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to vote labour felt they couldn't vote labour, we are listening and we are also putting forward a plan that will be about us getting into government. we make no bones about that. that is what we're to do. because i have spent the last six years as an opposition mp and everything that i have proposed ever on the tv and everything else has never been able to go into former government because we're not in power so i'm not changing people's lives in the way that i want to as a member of parliament. i want to get into government and i'm not going to apologise for that because i think people deserve better than what we have currently got and that is what the programme is that we are setting out in the conference this time around. ~ , , ., out in the conference this time around. g , ., , ., ., , out in the conference this time around. g , ., , ., ., around. my question is how does an ar: ument, around. my question is how does an argument. a — around. my question is how does an argument, a painful, _ around. my question is how does an argument, a painful, high _ around. my question is how does an argument, a painful, high profile i argument, a painful, high profile argument, a painful, high profile argument about changing the government's leadership rules —— the labour party's leadership rules, how does that affect daily life? the kind of things people are wanting. that is once again the labour party looking inwards. rest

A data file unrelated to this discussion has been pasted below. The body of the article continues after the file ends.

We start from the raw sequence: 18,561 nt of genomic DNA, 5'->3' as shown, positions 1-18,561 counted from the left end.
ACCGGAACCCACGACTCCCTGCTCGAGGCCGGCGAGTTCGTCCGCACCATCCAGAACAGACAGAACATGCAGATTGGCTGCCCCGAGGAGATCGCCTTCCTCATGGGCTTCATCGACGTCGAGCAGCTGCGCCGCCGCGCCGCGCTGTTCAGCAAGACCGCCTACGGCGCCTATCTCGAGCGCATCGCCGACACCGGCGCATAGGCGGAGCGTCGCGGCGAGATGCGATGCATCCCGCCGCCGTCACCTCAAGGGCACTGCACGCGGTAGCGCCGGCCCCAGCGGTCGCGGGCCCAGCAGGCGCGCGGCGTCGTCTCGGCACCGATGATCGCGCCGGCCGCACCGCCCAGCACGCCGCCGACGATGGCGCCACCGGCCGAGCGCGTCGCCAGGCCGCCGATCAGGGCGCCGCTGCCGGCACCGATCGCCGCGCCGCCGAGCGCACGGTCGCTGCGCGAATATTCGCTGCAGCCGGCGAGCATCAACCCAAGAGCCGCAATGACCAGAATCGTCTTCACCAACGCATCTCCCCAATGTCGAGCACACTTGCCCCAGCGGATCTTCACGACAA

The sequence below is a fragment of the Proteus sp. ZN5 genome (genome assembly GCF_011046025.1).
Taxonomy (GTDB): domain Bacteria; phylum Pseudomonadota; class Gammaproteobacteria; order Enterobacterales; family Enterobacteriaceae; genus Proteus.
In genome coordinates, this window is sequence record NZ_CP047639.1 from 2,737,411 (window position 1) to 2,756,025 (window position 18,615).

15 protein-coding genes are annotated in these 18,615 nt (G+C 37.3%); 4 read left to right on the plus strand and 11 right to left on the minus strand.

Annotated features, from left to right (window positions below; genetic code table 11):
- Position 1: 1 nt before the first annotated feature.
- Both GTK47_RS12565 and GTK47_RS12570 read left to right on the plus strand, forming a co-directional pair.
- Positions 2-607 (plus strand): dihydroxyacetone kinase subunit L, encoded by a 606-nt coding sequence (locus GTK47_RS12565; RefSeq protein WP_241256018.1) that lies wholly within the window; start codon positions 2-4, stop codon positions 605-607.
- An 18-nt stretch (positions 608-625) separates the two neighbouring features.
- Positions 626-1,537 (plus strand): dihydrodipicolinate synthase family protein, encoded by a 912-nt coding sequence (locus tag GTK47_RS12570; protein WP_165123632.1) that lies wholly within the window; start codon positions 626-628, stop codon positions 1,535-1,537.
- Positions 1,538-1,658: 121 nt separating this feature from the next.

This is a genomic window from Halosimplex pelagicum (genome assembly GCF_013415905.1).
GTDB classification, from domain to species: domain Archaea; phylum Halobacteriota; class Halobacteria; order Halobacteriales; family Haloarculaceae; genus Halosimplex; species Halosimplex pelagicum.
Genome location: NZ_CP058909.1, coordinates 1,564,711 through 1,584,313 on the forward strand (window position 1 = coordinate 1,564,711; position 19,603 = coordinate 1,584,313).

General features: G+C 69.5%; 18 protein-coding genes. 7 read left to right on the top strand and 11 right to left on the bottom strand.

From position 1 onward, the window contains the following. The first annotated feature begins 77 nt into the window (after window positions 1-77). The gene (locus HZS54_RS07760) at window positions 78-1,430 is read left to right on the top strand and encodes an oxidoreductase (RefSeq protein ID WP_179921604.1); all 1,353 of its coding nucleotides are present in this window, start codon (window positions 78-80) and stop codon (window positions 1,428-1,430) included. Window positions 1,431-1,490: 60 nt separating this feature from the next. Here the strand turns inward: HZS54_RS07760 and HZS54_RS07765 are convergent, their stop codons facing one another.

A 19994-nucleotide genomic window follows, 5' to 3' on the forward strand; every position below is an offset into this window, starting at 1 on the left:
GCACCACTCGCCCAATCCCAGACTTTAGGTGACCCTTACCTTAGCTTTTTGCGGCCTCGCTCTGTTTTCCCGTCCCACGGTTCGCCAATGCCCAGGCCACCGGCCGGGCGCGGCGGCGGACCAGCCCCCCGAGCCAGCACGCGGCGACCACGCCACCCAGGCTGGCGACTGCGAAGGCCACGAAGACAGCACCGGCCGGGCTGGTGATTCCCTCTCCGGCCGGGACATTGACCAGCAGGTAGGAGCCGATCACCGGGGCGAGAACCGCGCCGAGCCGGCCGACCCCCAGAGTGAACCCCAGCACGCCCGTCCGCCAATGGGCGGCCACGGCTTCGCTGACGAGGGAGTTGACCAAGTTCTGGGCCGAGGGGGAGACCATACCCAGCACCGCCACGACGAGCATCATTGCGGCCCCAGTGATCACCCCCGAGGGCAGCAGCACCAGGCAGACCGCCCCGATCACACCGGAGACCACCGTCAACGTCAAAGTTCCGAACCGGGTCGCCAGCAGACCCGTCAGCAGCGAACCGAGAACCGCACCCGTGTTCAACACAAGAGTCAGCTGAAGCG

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that is once again the labour party looking inwards. that a that is once again the labour party looking inwards.— looking inwards. at a party conference _ looking inwards. at a party conference we _ looking inwards. at a party conference we always - looking inwards. at a party conference we always have looking inwards. at a party - conference we always have debate about things both internally and externally to our party policies and our rules on what goes forward. that has always been a tradition of the labour party. it is not us looking inwards, it is not a big issue within the labour party, it is exactly what we've always done. i have been a delegate to the labour party conference for many years as a trade union official as well. as a constituency delegate. these things, you know, we do talk about them and we do discuss them and that is the right thing to do in a democratic party but we will be coming together and setting out our programme. we have already set out a number of programmes about how we help first home buyers, how we help people needing to get on the housing ladder. i am setting out today how we help working people of this country. we help working people of this count . ., .. we help working people of this count . ., ~ i. we help working people of this count . . ~' ,, , we help working people of this count . ., ~ i. , . country. thank you very much indeed. it sounds like — country. thank you very much indeed. it sounds like the _ country. thank you very much indeed. it sounds like the builders _ country. thank you very much indeed. it sounds like the builders have - it sounds like the builders have just arrived and doing some scaffolding wait for the conference was that we will leave you there. thanks a lot. was that we will leave you there. thanks a lot-— thanks a lot. quite good timing, reall , thanks a lot. quite good timing, really. just _ thanks a lot. quite good timing, really. just at — thanks a lot. quite good timing, really, just at the _ thanks a lot. quite good timing, really, just at the end. _ every week, presenter ros atkins takes an in—depth look